Gohan no Tomo: First Modern Furikake Rice Seasoning
As you know, plain white rice and miso soup are the staple food of the Japanese, and we like to eat a bowl of rice putting (sprinkling) something salty or savory on top of it.
When it comes to salty topping for steamed plain rice, Umeboshi plums are most common in Japan, and in fact, the salty-sour Ume plums go perfectly with plain white rice.
Meanwhile, as for the savory food for plain white rice, “Furikake (ふりかけ)” is the most-consumed. Furikake consists of various kinds of dry mini flakes made from meat, fish, seafood, seaweed, and eggs, and is usually used to season plain rice.
How to use it? It is very simple; after putting hot plain rice into a bowl, just sprinkle the Furikake flakes over it.
It is said that the origin of Furikake dates back to the Kamakura period (Kamakura: 1185 to 1333), and people at that time ate plain rice with dried bonito shavings or dry bits of salted fish meat, like sea bream, salmon, or shark.
Futaba Gohan no Tomo Furikake
During modern times, Furikake products were invented by several Japanese companies, and the product “Gohan no Tomo (御飯の友)” is considered the first modern Furikake.
In the early Taisho period (Taisho: 1912 to 1926), the first Furikake product Gohan no Tomo was created and sold in Kumamoto Prefecture.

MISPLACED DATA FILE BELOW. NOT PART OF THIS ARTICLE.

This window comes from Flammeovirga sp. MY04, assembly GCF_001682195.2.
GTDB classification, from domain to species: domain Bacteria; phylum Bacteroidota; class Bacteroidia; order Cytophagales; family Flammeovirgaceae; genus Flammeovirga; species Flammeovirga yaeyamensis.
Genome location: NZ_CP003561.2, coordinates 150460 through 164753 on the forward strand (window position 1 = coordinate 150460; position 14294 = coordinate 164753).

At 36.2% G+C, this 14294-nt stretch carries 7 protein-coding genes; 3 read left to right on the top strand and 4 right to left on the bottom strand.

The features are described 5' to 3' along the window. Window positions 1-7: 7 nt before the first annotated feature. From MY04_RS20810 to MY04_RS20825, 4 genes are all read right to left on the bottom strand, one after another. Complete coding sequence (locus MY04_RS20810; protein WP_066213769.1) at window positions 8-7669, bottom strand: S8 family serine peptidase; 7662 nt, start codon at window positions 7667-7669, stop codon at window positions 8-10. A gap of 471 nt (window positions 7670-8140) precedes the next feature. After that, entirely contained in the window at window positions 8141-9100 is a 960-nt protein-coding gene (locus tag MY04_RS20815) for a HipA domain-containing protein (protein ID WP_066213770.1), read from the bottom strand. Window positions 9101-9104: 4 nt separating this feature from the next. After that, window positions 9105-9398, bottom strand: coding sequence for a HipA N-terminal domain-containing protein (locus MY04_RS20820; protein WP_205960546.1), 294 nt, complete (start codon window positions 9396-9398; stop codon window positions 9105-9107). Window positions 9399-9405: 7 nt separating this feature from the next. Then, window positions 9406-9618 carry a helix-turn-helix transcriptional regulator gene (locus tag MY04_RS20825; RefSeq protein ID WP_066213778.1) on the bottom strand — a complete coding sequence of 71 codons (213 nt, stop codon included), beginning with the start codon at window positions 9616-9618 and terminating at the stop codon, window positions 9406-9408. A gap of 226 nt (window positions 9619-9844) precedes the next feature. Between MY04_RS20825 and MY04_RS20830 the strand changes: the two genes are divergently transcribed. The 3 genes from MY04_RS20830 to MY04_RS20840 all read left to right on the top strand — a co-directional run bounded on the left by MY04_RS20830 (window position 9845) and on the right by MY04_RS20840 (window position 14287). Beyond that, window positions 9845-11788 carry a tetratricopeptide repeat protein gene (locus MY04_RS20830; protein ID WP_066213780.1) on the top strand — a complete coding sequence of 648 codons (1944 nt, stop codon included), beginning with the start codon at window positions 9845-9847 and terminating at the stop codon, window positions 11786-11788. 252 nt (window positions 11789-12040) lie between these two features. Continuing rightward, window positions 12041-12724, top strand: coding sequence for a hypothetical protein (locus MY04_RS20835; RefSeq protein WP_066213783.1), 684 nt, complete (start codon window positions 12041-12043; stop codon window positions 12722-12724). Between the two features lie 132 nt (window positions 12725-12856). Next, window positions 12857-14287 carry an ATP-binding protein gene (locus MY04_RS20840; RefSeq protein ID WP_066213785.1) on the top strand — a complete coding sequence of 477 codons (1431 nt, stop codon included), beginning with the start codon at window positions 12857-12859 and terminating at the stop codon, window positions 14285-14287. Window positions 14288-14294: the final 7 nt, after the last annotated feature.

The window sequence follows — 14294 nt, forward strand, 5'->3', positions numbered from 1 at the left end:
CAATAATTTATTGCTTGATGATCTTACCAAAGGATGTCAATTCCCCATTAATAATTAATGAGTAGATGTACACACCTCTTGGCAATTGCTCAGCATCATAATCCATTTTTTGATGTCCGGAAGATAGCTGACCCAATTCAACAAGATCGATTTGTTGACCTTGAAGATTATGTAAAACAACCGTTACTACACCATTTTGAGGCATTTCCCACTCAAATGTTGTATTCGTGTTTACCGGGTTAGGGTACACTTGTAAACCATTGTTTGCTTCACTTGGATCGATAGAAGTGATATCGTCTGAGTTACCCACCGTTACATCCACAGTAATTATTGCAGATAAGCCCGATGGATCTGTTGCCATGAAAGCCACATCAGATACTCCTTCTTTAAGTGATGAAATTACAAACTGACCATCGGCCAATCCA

Actually, the first modern Furikake, Gohan no Tomo still exists and is being sold online and at some supermarkets. So the other day, I purchased the Furikake from Amazon Japan and tried it with a hot bowl of rice for the first time.
In the Taisho period when Gohan no Tomo was released, many Japanese people were short of calcium intake, so in order to make up for the deficit, fishbone powder was adopted as the main ingredient of the Furikake Gohan no Tomo.
For that reason, the main ingredient in this Furikake is “Iriko (いりこ)” or parched dried small sardine, and the other ingredients include white sesame seeds, soy sauce, sugar, salt, Nori seaweed, fermented seasoning, green laver, milk sugar, starch, powdered egg yolk, and shredded Kombu seaweed.
Recent Furikake rice seasonings rarely contain Iriko or parched dried sardine, but this old-fashioned Gohan no Tomo Furikake is very savory and really delicious. It isn’t sweet, but has a moderate saltiness and is especially characterized by the appetizing aroma of parched sardine.
Where to Buy
As I mentioned above, the Gohan no Tomo Furikake from Futaba can be bought on some online shopping sites in and outside of Japan.